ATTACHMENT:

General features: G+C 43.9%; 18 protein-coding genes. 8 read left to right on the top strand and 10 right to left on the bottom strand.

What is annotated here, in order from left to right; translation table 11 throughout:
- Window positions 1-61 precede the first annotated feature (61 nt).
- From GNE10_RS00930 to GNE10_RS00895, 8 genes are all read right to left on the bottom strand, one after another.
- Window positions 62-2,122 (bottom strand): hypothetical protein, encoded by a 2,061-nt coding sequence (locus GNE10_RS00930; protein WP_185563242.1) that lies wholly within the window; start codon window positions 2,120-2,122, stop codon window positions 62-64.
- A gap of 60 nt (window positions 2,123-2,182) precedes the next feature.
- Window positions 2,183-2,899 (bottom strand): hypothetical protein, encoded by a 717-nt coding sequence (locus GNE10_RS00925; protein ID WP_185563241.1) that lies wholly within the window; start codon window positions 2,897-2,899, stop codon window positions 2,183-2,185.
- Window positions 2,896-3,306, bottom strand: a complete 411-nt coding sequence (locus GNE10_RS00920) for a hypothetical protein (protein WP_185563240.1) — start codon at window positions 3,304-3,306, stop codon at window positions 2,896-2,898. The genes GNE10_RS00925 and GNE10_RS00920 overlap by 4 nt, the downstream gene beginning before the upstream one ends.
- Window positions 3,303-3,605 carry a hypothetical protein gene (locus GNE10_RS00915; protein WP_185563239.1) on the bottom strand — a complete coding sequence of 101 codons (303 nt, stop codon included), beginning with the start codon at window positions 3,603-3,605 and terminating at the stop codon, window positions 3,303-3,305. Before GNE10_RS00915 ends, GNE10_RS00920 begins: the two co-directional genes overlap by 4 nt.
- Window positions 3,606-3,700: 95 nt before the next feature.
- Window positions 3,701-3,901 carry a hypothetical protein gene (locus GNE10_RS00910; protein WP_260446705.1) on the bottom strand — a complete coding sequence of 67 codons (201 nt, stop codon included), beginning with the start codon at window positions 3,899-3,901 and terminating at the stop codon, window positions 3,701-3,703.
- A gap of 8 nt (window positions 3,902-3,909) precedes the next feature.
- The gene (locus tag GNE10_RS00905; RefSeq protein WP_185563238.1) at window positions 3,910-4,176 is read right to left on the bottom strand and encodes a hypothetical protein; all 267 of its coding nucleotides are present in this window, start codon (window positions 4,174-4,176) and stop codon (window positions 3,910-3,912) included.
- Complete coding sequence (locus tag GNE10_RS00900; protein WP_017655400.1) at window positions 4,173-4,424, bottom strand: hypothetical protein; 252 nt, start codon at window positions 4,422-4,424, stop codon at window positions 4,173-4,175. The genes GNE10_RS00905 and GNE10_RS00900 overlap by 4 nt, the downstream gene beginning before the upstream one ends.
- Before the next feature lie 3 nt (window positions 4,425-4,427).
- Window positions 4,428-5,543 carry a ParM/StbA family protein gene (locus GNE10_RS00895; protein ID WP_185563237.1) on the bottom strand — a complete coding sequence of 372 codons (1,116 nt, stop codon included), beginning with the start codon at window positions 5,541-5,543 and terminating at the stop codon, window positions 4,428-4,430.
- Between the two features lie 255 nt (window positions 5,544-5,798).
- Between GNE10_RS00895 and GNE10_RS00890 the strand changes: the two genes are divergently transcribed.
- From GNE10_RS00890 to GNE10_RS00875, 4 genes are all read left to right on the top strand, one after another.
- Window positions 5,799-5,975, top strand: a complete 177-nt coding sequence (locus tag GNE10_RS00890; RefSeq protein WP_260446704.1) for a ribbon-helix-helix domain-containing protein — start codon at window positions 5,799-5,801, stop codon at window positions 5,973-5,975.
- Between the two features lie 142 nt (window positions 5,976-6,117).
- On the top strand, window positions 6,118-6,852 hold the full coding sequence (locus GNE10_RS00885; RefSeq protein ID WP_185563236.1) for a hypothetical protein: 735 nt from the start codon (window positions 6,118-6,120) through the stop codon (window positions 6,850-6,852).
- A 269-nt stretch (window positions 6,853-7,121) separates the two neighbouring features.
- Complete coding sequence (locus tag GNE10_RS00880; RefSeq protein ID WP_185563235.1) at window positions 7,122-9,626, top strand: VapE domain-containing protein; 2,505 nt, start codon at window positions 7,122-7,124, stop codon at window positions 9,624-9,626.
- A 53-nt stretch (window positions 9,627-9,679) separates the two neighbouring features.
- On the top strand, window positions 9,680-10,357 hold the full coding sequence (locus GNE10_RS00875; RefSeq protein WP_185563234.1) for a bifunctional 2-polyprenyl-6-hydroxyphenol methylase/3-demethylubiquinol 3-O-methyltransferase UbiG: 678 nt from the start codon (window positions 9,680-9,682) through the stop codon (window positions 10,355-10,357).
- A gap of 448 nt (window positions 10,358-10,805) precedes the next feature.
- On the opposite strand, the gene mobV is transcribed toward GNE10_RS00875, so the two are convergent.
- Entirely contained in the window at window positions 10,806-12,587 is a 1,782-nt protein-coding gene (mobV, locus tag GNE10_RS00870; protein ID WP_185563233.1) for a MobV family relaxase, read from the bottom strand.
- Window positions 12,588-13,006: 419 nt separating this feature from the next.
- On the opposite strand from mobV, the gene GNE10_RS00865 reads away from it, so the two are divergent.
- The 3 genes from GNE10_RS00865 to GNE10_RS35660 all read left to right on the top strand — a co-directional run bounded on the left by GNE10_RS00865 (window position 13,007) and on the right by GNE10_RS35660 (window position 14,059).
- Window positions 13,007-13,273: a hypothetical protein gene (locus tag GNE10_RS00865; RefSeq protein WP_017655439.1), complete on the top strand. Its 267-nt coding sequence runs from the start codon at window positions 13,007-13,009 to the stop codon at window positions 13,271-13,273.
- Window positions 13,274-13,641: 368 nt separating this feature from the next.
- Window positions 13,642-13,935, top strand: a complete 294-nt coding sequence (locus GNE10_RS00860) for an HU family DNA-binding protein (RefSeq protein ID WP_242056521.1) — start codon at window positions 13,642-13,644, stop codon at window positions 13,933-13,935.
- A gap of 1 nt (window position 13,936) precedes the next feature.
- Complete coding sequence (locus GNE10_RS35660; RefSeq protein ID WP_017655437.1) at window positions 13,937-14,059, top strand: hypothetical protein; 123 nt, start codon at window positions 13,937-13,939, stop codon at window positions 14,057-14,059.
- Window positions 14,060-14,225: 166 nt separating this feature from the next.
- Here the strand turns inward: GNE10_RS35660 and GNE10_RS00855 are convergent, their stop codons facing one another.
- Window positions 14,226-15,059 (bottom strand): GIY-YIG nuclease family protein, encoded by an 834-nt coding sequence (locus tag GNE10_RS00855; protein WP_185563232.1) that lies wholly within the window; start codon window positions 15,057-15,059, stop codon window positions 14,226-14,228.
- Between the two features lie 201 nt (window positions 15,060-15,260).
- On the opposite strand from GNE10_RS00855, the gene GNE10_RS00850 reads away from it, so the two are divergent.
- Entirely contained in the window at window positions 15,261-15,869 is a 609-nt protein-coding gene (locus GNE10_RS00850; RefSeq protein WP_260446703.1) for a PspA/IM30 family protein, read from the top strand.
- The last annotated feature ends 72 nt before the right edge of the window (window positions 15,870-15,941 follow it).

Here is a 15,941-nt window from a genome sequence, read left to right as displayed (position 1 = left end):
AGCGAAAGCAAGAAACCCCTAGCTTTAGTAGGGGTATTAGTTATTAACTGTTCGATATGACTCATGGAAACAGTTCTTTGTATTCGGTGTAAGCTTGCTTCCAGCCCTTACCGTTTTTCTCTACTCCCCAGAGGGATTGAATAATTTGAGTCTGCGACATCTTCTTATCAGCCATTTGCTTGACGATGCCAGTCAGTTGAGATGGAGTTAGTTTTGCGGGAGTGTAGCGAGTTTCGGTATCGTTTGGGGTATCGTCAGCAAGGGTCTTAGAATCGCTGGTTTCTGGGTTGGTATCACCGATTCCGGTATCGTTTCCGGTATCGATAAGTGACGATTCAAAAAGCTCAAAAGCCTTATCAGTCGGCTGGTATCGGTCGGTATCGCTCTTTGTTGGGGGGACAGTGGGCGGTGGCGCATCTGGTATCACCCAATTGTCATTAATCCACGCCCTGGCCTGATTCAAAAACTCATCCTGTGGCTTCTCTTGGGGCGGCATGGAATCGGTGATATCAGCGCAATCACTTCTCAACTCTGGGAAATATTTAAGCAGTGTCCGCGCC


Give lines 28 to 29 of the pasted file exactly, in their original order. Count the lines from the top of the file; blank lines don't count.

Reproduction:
- On the opposite strand, the gene mobV is transcribed toward GNE10_RS00875, so the two are convergent.
- Entirely contained in the window at window positions 10,806-12,587 is a 1,782-nt protein-coding gene (mobV, locus tag GNE10_RS00870; protein ID WP_185563233.1) for a MobV family relaxase, read from the bottom strand.